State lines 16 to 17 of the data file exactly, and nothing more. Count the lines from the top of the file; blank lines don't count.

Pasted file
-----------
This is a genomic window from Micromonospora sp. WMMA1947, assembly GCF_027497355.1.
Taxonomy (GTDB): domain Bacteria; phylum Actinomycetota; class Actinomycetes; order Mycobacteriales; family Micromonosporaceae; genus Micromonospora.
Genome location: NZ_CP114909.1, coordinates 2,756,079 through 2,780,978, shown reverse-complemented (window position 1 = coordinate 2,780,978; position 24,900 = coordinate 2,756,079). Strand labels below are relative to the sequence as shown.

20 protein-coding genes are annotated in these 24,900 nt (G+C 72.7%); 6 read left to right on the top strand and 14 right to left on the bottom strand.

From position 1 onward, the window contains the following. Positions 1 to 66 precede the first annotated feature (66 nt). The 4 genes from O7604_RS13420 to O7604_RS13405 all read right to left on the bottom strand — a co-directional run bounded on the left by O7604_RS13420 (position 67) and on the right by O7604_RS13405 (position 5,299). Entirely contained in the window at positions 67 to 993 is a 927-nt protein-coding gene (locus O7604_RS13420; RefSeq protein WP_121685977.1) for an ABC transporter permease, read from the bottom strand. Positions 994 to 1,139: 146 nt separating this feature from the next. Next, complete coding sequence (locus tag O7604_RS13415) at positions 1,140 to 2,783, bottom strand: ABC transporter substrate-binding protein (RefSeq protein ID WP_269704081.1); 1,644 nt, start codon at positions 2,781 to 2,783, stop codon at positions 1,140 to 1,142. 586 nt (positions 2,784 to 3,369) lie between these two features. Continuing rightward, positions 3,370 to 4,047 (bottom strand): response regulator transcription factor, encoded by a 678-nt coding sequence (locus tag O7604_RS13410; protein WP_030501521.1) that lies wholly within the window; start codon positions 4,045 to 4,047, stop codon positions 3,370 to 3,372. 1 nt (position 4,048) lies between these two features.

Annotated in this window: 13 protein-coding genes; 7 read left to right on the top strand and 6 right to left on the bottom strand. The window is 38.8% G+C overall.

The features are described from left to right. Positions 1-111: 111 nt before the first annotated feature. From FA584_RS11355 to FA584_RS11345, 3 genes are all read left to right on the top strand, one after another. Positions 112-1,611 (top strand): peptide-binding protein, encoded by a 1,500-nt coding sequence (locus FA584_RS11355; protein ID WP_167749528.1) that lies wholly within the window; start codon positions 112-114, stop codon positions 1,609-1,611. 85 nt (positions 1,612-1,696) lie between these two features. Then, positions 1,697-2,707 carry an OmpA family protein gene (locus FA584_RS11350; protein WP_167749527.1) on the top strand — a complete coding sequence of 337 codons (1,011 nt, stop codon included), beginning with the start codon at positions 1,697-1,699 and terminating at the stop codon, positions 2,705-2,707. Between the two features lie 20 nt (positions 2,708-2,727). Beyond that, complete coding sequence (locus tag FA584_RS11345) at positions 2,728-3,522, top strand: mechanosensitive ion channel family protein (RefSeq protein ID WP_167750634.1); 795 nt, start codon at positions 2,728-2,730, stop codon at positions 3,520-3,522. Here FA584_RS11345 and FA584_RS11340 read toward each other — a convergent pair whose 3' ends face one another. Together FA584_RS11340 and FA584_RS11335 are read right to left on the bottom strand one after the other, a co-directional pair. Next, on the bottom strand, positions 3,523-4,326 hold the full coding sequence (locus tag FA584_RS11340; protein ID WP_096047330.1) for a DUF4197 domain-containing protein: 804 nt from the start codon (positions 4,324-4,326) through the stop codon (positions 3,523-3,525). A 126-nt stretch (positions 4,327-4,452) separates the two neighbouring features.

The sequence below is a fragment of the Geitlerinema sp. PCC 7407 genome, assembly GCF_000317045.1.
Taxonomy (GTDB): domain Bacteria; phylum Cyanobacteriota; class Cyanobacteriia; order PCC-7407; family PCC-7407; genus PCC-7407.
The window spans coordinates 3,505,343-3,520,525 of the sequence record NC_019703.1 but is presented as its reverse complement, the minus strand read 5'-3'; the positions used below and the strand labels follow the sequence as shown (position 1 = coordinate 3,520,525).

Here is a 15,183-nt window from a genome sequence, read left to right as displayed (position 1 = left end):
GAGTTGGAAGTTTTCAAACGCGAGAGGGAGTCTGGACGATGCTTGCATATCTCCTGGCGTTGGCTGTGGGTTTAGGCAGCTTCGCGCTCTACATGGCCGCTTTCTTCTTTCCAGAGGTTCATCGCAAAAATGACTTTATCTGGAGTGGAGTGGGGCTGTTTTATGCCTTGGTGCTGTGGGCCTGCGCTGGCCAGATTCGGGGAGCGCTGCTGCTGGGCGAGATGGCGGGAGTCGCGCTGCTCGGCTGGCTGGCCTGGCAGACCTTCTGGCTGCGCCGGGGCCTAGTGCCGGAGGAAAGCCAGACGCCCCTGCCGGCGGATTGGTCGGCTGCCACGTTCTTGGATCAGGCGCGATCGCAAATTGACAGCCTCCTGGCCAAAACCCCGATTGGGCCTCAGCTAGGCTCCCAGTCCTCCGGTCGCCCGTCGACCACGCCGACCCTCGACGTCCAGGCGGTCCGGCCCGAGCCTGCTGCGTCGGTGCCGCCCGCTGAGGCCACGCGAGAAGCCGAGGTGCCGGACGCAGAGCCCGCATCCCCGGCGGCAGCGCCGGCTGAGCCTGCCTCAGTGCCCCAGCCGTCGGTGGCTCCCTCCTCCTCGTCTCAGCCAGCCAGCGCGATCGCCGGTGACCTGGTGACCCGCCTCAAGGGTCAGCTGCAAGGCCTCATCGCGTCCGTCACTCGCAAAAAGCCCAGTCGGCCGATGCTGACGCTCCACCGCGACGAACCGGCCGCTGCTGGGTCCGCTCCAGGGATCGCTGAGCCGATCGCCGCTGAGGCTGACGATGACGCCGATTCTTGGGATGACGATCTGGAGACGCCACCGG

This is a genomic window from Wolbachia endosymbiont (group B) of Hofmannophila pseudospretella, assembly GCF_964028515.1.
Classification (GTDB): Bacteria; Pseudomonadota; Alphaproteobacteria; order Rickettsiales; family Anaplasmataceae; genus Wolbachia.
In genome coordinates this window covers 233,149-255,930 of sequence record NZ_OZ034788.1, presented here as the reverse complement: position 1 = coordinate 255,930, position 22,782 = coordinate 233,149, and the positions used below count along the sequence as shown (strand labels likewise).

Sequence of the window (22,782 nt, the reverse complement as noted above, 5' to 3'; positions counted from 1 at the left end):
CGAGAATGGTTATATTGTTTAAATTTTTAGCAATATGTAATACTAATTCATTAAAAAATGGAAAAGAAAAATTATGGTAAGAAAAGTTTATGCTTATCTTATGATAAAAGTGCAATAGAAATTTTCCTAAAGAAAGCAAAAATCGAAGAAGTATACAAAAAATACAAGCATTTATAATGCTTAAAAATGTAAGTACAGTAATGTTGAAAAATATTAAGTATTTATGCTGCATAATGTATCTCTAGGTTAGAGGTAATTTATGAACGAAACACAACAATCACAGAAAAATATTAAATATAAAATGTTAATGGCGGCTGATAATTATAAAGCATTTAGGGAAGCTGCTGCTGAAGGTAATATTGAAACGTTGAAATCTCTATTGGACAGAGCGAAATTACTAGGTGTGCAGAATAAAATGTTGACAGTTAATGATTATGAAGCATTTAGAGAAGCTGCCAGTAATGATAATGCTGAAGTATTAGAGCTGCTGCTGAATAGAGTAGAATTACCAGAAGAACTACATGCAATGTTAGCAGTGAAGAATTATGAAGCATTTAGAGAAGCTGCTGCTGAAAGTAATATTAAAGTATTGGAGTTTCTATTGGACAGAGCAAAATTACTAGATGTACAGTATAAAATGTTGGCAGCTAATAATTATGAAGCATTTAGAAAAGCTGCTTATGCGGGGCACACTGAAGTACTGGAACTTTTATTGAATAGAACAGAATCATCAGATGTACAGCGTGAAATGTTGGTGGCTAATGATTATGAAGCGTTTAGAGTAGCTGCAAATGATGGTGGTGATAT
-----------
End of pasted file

Sequence of the window (22,782 nt, the reverse complement as noted above, 5' to 3'; positions counted from 1 at the left end):
CGAGAATGGTTATATTGTTTAAATTTTTAGCAATATGTAATACTAATTCATTAAAAAATGGAAAAGAAAAATTATGGTAAGAAAAGTTTATGCTTATCTTATGATAAAAGTGCAATAGAAATTTTCCTAAAGAAAGCAAAAATCGAAGAAGTATACAAAAAATACAAGCATTTATAATGCTTAAAAATGTAAGTACAGTAATGTTGAAAAATATTAAGTATTTATGCTGCATAATGTATCTCTAGGTTAGAGGTAATTTATGAACGAAACACAACAATCACAGAAAAATATTAAATATAAAATGTTAATGGCGGCTGATAATTATAAAGCATTTAGGGAAGCTGCTGCTGAAGGTAATATTGAAACGTTGAAATCTCTATTGGACAGAGCGAAATTACTAGGTGTGCAGAATAAAATGTTGACAGTTAATGATTATGAAGCATTTAGAGAAGCTGCCAGTAATGATAATGCTGAAGTATTAGAGCTGCTGCTGAATAGAGTAGAATTACCAGAAGAACTACATGCAATGTTAGCAGTGAAGAATTATGAAGCATTTAGAGAAGCTGCTGCTGAAAGTAATATTAAAGTATTGGAGTTTCTATTGGACAGAGCAAAATTACTAGATGTACAGTATAAAATGTTGGCAGCTAATAATTATGAAGCATTTAGAAAAGCTGCTTATGCGGGGCACACTGAAGTACTGGAACTTTTATTGAATAGAACAGAATCATCAGATGTACAGCGTGAAATGTTGGTGGCTAATGATTATGAAGCGTTTAGAGTAGCTGCAAATGATGGTGGTGATAT